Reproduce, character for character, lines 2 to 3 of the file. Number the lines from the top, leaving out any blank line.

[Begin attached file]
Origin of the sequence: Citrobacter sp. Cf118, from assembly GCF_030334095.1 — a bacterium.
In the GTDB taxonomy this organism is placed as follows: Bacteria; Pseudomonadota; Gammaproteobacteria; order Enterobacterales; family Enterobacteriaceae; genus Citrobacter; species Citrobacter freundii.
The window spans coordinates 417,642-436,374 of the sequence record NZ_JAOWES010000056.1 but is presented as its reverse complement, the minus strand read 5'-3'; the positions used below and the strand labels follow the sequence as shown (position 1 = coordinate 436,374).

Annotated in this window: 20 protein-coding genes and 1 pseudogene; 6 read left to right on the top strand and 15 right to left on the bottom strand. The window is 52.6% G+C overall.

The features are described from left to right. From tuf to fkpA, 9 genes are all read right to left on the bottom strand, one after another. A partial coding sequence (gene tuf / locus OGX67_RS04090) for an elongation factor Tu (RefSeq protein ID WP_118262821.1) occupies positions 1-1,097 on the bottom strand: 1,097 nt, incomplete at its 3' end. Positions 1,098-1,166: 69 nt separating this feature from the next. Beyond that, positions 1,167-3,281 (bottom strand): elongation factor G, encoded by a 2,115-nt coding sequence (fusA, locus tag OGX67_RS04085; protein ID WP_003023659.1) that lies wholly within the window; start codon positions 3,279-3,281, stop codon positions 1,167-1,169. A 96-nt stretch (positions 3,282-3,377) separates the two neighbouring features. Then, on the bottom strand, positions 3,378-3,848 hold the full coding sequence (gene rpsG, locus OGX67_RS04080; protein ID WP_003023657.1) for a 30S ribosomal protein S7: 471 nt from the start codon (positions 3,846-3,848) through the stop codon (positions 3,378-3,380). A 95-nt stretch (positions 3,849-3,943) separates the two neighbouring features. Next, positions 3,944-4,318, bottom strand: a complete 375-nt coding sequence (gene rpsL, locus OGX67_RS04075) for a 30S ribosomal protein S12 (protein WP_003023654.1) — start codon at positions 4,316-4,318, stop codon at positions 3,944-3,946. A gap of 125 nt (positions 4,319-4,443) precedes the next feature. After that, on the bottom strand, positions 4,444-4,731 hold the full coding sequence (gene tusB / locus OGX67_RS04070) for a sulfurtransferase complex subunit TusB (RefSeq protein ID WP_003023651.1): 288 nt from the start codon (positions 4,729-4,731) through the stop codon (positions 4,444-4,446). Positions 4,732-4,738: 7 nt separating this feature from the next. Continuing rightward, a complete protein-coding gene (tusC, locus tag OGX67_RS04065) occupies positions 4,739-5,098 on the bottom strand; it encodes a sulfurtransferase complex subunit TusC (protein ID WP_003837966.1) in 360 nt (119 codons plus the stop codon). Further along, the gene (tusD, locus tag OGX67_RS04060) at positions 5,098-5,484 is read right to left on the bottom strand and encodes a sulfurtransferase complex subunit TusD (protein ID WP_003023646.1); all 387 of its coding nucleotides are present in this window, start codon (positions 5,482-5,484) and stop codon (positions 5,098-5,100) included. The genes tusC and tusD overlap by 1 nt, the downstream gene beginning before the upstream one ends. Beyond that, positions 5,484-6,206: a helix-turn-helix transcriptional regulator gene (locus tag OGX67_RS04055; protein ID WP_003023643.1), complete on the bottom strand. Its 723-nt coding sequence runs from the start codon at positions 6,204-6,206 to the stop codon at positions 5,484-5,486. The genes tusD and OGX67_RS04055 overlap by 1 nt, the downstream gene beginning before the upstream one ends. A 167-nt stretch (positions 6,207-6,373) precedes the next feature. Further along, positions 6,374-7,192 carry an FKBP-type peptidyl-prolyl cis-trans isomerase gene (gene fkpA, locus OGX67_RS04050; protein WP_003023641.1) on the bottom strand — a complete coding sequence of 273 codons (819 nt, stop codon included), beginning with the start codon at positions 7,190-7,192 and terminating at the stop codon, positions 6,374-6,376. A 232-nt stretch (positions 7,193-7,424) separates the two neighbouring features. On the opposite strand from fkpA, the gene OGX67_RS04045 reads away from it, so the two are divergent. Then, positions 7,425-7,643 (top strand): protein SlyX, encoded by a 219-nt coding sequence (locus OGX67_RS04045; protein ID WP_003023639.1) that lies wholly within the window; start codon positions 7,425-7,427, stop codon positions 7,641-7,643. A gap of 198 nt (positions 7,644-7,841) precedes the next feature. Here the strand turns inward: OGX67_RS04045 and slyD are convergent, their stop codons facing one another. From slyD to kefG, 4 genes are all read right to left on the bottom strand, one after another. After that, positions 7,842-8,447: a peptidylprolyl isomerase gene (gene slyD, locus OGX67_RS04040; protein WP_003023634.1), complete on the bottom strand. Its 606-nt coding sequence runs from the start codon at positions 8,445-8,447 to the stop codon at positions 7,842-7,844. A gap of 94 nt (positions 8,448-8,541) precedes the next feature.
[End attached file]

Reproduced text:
In the GTDB taxonomy this organism is placed as follows: Bacteria; Pseudomonadota; Gammaproteobacteria; order Enterobacterales; family Enterobacteriaceae; genus Citrobacter; species Citrobacter freundii.
The window spans coordinates 417,642-436,374 of the sequence record NZ_JAOWES010000056.1 but is presented as its reverse complement, the minus strand read 5'-3'; the positions used below and the strand labels follow the sequence as shown (position 1 = coordinate 436,374).